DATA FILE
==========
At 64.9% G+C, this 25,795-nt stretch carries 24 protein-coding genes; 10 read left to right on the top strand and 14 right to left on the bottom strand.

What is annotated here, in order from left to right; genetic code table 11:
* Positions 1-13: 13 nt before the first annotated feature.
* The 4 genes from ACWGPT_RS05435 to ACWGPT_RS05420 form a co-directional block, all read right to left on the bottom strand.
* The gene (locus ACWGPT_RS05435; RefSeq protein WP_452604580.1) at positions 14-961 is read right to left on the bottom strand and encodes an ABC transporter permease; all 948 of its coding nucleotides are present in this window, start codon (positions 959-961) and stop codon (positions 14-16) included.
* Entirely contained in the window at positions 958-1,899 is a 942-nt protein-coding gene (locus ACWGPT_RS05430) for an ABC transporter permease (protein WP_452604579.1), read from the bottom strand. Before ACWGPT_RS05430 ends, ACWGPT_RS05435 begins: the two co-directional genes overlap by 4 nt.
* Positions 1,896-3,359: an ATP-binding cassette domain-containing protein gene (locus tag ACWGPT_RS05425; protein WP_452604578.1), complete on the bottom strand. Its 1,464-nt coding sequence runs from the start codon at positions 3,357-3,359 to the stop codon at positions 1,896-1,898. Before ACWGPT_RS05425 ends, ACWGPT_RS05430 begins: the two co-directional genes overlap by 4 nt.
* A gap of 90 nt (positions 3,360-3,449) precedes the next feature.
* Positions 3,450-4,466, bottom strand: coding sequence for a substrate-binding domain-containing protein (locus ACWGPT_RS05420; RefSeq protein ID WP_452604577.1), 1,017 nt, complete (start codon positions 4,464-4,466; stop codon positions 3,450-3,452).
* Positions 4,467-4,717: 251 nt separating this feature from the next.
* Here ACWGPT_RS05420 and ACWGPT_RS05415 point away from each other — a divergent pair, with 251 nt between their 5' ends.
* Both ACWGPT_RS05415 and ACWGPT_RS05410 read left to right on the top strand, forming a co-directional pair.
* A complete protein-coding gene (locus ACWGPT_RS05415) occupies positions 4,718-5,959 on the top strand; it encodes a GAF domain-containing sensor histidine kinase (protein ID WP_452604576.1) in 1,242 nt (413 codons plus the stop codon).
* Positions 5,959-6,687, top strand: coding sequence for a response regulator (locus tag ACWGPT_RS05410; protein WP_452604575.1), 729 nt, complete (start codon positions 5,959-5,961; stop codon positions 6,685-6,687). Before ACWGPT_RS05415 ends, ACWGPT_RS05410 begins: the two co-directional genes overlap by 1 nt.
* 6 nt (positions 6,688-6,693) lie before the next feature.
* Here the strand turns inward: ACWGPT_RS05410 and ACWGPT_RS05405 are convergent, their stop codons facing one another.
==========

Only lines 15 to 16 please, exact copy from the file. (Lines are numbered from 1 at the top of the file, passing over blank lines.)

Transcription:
* 6 nt (positions 6,688-6,693) lie before the next feature.
* Here the strand turns inward: ACWGPT_RS05410 and ACWGPT_RS05405 are convergent, their stop codons facing one another.